RNA interference refers to a type of selective posttranscriptional gene silencing process which destroys the specific messenger RNA (mRNA) by means of a molecule which binds and inhibits the mRNA processing. For example, it can inhibit translation of the mRNA or degrade it. Within the context of the present invention, iRNA refers to any type of interfering RNA, including, but not restrained to, a siRNA, shRNA, endogenous miRNA and an artificial miRNA.
 The term siRNA used herein refers to a nucleic acid forming a double strand of RNA which is able to reduce or inhibit the expression of the vimentin and/or keratin-10 genes. The siRNA sequence can correspond to the entire sequence of the vimentin and/or keratin-10 genes. The typical siRNA is at least 15 to 50 nucleotides long, preferentially being 19 to 30 nucleotides long. A siRNA can be chemically synthesized, produced by in vitro transcription or be produced within a cell which is specifically used to produce it.
 The term shRNA is used herein as a type of siRNA. These shRNA are made up of a short antisense strand of, for example, 19 to 25 nucleotides and followed by a loop of 5 to 9 nucleotides and the analogous sense strand. Alternatively, the sense strand can precede the nucleotide loop and the following antisense strand. shRNAs function as siRNA and/or siRNA species, but they differ in that shRNAs show particular hairpin-like structures for increased stability. These shRNAs as other agents described herein, can be delivered as plasmids, retroviruses and lentiviruses and be expressed from promoters such as the U6 polimerase III promoter or others.
 Delivery methods for the interfering RNA type agents to the target cell can include, for example, the injection of a composition containing the agent, or the said composition getting into direct contact with the cell, for example, a hematopoietic cell getting into contact with a composition containing the interfering RNA. In another case, the interfering RNA type agent can be directly injected by any route for direct inoculation into the bloodstream, such as a venous or arterial route, for example, by hydrodynamic injection or catheterization. In some cases, the interfering RNA agent can be delivered to specific organs or systemically. The colloidal dispersion systems can be used as delivery vehicles to increase the in vivo stability of the agents.
 The agents may inhibit the expression of the vimentin and/or keratin-10 genes through mechanisms similar to those used by, for example, an oligonucleotide or a nucleic acid analogue. They include, for example, a peptide-nucleic acid (PNA), a pseudo complementary PNA (pc-PNA), locked nucleic acids (LNA) and their derivatives. The nucleic acid sequences code for proteins which act as transcriptional repressors, antisense molecules, ribozymes, small inhibitory nucleic acid sequences such as interfering RNA, shRNA, siRNA, miRNA and antisense oligonucleotides.
 The agents can resemble the shape of any entity normally present or not, at the levels being administered to the cell or the organism. Agents such as chemicals, small molecules, aptamers, can be identified or generated to negatively modulate IFs and in particular vimentin and/or keratin-10. Within the context of the present invention, aptamers are single-stranded nucleic acids showing well defined tridimensional structures to facilitate its binding to target molecules in a manner conceptually similar to that of antibodies. Aptamers combine the optimal properties of both small molecules and antibodies, including their high specificity and affinity, chemical stability, low immunogenicity and the capacity to attack protein-protein interactions. The agent can function directly as administered, but it could be also modified or used intracellularly to generate the negative modulation of vimentin and/or keratin-10. For example, the introduction of a nucleic acid sequence into the cell and its transcription results in the production of the nucleic acid and/or the protein which inhibits IFs protein and in particular vimentin and/or keratin-10 within the cell.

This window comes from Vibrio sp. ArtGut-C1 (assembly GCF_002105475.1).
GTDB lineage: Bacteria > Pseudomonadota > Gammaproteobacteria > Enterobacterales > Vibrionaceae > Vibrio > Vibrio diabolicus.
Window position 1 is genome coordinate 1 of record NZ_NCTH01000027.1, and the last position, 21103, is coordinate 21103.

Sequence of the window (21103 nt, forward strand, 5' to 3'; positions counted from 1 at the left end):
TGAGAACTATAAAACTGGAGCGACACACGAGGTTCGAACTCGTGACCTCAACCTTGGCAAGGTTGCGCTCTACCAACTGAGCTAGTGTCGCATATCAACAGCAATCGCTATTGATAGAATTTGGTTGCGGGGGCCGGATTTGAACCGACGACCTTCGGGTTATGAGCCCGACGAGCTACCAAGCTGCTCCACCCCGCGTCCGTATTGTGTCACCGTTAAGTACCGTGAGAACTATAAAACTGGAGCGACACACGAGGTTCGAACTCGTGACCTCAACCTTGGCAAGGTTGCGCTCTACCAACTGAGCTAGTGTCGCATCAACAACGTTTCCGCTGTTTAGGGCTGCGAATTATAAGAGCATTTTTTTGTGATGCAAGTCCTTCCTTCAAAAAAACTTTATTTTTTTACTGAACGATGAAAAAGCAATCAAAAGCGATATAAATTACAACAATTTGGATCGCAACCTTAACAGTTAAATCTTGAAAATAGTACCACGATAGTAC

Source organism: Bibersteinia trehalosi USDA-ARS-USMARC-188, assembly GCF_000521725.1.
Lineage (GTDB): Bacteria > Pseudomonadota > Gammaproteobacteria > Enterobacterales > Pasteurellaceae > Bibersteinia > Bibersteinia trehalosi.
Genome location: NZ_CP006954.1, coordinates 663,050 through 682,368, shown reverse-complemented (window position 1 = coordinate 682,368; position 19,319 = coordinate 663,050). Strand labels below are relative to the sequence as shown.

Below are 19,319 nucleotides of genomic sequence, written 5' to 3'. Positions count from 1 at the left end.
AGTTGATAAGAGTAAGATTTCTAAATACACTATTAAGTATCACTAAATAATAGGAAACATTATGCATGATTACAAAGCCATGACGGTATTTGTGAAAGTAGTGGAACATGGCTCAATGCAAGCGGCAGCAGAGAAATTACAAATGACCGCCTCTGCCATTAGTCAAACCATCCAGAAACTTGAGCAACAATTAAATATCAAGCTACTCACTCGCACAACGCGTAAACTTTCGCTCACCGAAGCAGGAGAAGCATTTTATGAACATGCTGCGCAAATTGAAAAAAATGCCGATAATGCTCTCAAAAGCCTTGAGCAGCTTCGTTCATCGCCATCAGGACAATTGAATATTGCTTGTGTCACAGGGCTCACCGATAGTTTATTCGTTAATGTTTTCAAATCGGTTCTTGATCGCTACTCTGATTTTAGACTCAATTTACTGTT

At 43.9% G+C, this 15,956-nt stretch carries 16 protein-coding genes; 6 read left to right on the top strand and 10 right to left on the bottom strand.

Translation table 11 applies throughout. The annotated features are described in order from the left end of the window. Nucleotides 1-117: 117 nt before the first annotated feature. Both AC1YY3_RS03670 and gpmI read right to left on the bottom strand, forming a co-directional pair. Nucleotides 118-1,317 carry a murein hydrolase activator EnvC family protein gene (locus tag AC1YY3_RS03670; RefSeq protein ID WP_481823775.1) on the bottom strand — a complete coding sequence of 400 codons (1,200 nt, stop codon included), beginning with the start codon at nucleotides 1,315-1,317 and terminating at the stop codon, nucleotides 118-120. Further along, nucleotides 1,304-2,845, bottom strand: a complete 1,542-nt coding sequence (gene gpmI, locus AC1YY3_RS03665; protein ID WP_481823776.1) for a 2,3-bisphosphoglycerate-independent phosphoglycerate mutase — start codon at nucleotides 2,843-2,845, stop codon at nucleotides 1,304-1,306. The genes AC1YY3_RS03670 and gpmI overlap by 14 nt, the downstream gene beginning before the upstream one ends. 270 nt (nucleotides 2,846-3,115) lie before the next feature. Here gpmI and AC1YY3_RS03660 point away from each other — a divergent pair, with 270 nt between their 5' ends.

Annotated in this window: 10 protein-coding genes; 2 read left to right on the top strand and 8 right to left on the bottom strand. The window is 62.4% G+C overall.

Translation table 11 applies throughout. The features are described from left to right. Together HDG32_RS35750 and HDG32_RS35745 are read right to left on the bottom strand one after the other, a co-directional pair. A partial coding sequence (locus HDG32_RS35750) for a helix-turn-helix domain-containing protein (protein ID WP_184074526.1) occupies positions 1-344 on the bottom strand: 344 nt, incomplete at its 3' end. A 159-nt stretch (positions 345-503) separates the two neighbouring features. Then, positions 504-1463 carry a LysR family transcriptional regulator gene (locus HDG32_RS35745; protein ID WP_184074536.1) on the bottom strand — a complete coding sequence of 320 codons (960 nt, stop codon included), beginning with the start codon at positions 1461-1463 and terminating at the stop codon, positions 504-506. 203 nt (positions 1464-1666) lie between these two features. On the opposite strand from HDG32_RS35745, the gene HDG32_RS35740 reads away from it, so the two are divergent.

The agent may comprise a vector. Vectors can be episomal, for example, plasmids, vectors derived from viruses such as cytomegaloviruses, adenoviruses, etc., or can be integrated into the genome of the target cell, for example, vectors derived from retroviruses such as the Moloney Murine Leukemia Virus, HIV-1, the avian leukosis virus, and others. Vectors based on HIV or the Feline Leukemia Virus can be used to transfect non-dividing cells. Vectors combining different retroviruses can be used.
 Several viral and virus-associated vectors have being described in the state of the art. Such vectors can be used as carriers for transferring a nucleic acid construct to the cell. The constructs can be integrated in non-replicative viral genomes similar to adenoviruses (adeno-associated viruses, AAV), herpes simplex viruses, or others, including retroviral and lentiviral vectors to infect or transduce the cells. An HIV-based vector can be particularly useful in HIV host cells.
 Another embodiment of the present invention comprises a pharmaceutical composition comprising the agent according to the present invention. The agents mentioned in the present invention and contained within the said composition can be combined to each other or be associated to other therapeutic agents such as, but not limited to, the already known anti-HIV drugs (for example, zidovudine (AZT).
 In a preferred embodiment the negative modulation of IFs and in particular vimentin and/or keratin-10 is applied in the present invention to cells able to be infected by the HIV, for the purpose of preventing or reducing the infection of HIV in that cell. In a preferred embodiment, the human cell is a CD4+ cell. The application of such negative modulation to a whole organism, a human or a primate, may be an effective therapeutic treatment for the organism against HIV infection.